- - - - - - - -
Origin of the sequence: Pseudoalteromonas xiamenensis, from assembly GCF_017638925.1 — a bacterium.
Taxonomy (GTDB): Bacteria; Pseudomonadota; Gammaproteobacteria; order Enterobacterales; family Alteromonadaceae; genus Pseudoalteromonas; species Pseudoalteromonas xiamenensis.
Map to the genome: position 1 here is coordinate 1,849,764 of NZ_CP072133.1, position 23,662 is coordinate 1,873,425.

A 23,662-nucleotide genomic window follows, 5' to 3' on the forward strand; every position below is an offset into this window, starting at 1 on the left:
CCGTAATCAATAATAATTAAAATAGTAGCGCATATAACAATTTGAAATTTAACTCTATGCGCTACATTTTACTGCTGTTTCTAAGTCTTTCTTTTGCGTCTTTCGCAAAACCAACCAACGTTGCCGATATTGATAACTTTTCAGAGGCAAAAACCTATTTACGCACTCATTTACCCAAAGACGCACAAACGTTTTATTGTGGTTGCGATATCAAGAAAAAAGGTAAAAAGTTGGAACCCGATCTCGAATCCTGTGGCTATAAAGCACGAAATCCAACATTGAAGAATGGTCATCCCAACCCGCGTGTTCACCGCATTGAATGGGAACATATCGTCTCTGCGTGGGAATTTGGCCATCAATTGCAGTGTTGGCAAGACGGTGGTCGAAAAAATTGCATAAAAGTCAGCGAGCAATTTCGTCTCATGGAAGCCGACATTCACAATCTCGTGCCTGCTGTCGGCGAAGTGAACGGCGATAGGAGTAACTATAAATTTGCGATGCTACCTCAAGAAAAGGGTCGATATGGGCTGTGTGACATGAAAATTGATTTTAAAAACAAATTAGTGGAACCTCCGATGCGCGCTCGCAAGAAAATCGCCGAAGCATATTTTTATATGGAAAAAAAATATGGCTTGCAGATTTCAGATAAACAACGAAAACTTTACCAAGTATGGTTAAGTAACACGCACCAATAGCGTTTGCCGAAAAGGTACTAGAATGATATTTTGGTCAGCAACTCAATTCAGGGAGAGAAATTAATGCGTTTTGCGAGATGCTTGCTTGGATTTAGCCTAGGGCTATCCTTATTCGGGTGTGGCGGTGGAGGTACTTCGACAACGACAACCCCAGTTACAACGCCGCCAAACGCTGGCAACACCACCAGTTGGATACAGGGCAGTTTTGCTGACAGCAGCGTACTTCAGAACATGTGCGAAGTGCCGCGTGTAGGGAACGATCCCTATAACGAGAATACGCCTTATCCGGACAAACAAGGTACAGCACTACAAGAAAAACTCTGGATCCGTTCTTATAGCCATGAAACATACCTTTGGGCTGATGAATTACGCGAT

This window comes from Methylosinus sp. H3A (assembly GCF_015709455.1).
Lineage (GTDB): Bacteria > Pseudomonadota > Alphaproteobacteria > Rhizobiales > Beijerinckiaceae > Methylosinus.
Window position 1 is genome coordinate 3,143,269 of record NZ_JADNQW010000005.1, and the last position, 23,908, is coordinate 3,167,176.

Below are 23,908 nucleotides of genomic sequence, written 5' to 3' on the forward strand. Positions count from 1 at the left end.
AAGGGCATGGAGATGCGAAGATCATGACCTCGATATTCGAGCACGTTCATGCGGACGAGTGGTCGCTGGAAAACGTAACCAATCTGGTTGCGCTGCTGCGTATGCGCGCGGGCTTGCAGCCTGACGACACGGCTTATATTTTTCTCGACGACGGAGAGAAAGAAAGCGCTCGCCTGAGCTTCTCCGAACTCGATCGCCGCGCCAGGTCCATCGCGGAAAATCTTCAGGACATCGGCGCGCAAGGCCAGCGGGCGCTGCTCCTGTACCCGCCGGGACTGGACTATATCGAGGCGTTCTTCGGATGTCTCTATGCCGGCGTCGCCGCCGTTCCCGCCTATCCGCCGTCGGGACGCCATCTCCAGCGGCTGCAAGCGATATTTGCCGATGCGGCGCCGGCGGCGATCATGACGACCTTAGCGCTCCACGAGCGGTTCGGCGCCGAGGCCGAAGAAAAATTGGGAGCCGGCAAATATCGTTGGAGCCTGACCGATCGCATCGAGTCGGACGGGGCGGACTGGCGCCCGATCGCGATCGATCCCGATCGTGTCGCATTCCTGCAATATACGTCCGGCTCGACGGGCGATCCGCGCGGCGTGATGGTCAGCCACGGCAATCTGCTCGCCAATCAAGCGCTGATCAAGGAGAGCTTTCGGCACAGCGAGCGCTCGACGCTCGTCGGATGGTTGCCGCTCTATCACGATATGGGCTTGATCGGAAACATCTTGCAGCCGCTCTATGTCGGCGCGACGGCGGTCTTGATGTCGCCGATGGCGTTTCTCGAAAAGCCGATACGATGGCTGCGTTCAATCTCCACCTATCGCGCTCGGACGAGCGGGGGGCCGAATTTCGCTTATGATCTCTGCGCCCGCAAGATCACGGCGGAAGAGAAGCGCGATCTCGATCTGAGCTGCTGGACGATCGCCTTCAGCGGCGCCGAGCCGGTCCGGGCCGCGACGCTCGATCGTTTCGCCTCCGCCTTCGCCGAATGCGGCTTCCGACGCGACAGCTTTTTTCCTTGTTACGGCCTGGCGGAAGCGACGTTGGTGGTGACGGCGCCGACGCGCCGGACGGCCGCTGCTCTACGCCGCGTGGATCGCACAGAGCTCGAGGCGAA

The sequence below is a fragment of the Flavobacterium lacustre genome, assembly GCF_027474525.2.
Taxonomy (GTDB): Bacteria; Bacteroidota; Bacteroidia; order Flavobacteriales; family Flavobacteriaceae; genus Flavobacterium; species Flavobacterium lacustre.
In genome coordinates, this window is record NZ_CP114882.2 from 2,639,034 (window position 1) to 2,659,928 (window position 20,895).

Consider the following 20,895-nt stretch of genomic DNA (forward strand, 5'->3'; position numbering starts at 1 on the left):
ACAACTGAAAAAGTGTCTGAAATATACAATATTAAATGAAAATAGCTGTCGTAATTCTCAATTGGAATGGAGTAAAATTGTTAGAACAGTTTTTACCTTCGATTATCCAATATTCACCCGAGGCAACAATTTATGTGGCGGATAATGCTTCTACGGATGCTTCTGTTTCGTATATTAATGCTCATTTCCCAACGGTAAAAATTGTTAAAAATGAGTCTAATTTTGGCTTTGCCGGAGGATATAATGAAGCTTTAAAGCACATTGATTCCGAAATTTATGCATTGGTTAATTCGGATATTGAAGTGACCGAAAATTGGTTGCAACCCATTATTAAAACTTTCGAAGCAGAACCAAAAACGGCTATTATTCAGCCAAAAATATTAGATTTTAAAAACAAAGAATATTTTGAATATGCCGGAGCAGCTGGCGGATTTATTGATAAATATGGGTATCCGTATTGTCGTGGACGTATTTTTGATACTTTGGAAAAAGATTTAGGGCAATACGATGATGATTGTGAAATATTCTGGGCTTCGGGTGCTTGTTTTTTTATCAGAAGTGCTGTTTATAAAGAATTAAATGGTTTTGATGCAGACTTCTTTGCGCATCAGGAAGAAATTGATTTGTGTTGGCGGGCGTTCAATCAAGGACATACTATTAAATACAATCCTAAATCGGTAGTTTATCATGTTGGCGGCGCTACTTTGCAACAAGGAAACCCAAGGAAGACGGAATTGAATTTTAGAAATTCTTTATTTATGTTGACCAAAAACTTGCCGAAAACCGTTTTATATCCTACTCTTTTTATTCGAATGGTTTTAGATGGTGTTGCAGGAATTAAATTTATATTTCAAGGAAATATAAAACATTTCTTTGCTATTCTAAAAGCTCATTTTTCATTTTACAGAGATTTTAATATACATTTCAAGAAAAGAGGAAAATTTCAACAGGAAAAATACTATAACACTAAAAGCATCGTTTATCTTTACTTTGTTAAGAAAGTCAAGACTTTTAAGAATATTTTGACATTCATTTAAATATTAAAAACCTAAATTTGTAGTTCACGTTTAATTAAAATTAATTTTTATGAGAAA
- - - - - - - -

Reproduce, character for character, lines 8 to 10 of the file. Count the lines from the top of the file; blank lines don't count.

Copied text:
Window position 1 is genome coordinate 3,143,269 of record NZ_JADNQW010000005.1, and the last position, 23,908, is coordinate 3,167,176.

Below are 23,908 nucleotides of genomic sequence, written 5' to 3' on the forward strand. Positions count from 1 at the left end.
AAGGGCATGGAGATGCGAAGATCATGACCTCGATATTCGAGCACGTTCATGCGGACGAGTGGTCGCTGGAAAACGTAACCAATCTGGTTGCGCTGCTGCGTATGCGCGCGGGCTTGCAGCCTGACGACACGGCTTATATTTTTCTCGACGACGGAGAGAAAGAAAGCGCTCGCCTGAGCTTCTCCGAACTCGATCGCCGCGCCAGGTCCATCGCGGAAAATCTTCAGGACATCGGCGCGCAAGGCCAGCGGGCGCTGCTCCTGTACCCGCCGGGACTGGACTATATCGAGGCGTTCTTCGGATGTCTCTATGCCGGCGTCGCCGCCGTTCCCGCCTATCCGCCGTCGGGACGCCATCTCCAGCGGCTGCAAGCGATATTTGCCGATGCGGCGCCGGCGGCGATCATGACGACCTTAGCGCTCCACGAGCGGTTCGGCGCCGAGGCCGAAGAAAAATTGGGAGCCGGCAAATATCGTTGGAGCCTGACCGATCGCATCGAGTCGGACGGGGCGGACTGGCGCCCGATCGCGATCGATCCCGATCGTGTCGCATTCCTGCAATATACGTCCGGCTCGACGGGCGATCCGCGCGGCGTGATGGTCAGCCACGGCAATCTGCTCGCCAATCAAGCGCTGATCAAGGAGAGCTTTCGGCACAGCGAGCGCTCGACGCTCGTCGGATGGTTGCCGCTCTATCACGATATGGGCTTGATCGGAAACATCTTGCAGCCGCTCTATGTCGGCGCGACGGCGGTCTTGATGTCGCCGATGGCGTTTCTCGAAAAGCCGATACGATGGCTGCGTTCAATCTCCACCTATCGCGCTCGGACGAGCGGGGGGCCGAATTTCGCTTATGATCTCTGCGCCCGCAAGATCACGGCGGAAGAGAAGCGCGATCTCGATCTGAGCTGCTGGACGATCGCCTTCAGCGGCGCCGAGCCGGTCCGGGCCGCGACGCTCGATCGTTTCGCCTCCGCCTTCGCCGAATGCGGCTTCCGACGCGACAGCTTTTTTCCTTGTTACGGCCTGGCGGAAGCGACGTTGGTGGTGACGGCGCCGACGCGCCGGACGGCCGCTGCTCTACGCCGCGTGGATCGCACAGAGCTCGAGGCGAA